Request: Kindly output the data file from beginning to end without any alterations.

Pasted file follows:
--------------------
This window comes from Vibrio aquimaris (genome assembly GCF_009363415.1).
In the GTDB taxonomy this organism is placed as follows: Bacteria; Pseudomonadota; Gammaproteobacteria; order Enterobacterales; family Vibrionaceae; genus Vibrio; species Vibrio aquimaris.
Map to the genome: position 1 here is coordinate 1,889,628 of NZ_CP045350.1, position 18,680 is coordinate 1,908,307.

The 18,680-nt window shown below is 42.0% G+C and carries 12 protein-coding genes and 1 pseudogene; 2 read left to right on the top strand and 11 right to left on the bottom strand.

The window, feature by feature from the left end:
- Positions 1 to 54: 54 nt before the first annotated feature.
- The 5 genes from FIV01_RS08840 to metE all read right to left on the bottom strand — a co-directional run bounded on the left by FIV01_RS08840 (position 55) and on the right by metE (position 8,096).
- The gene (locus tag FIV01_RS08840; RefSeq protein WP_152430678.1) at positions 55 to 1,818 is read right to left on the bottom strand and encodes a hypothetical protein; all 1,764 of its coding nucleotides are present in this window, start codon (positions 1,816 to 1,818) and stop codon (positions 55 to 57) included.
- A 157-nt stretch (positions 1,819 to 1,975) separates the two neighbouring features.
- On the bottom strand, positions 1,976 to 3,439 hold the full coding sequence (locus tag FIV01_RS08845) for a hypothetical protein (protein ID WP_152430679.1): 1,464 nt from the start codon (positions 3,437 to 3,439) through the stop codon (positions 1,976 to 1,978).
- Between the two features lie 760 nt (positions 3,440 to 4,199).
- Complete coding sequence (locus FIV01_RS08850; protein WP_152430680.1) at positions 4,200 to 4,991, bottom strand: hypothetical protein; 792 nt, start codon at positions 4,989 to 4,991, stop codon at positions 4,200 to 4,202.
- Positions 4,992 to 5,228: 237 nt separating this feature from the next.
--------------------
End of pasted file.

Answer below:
This window comes from Vibrio aquimaris (genome assembly GCF_009363415.1).
In the GTDB taxonomy this organism is placed as follows: Bacteria; Pseudomonadota; Gammaproteobacteria; order Enterobacterales; family Vibrionaceae; genus Vibrio; species Vibrio aquimaris.
Map to the genome: position 1 here is coordinate 1,889,628 of NZ_CP045350.1, position 18,680 is coordinate 1,908,307.

The 18,680-nt window shown below is 42.0% G+C and carries 12 protein-coding genes and 1 pseudogene; 2 read left to right on the top strand and 11 right to left on the bottom strand.

The window, feature by feature from the left end:
- Positions 1 to 54: 54 nt before the first annotated feature.
- The 5 genes from FIV01_RS08840 to metE all read right to left on the bottom strand — a co-directional run bounded on the left by FIV01_RS08840 (position 55) and on the right by metE (position 8,096).
- The gene (locus tag FIV01_RS08840; RefSeq protein WP_152430678.1) at positions 55 to 1,818 is read right to left on the bottom strand and encodes a hypothetical protein; all 1,764 of its coding nucleotides are present in this window, start codon (positions 1,816 to 1,818) and stop codon (positions 55 to 57) included.
- A 157-nt stretch (positions 1,819 to 1,975) separates the two neighbouring features.
- On the bottom strand, positions 1,976 to 3,439 hold the full coding sequence (locus tag FIV01_RS08845) for a hypothetical protein (protein ID WP_152430679.1): 1,464 nt from the start codon (positions 3,437 to 3,439) through the stop codon (positions 1,976 to 1,978).
- Between the two features lie 760 nt (positions 3,440 to 4,199).
- Complete coding sequence (locus FIV01_RS08850; protein WP_152430680.1) at positions 4,200 to 4,991, bottom strand: hypothetical protein; 792 nt, start codon at positions 4,989 to 4,991, stop codon at positions 4,200 to 4,202.
- Positions 4,992 to 5,228: 237 nt separating this feature from the next.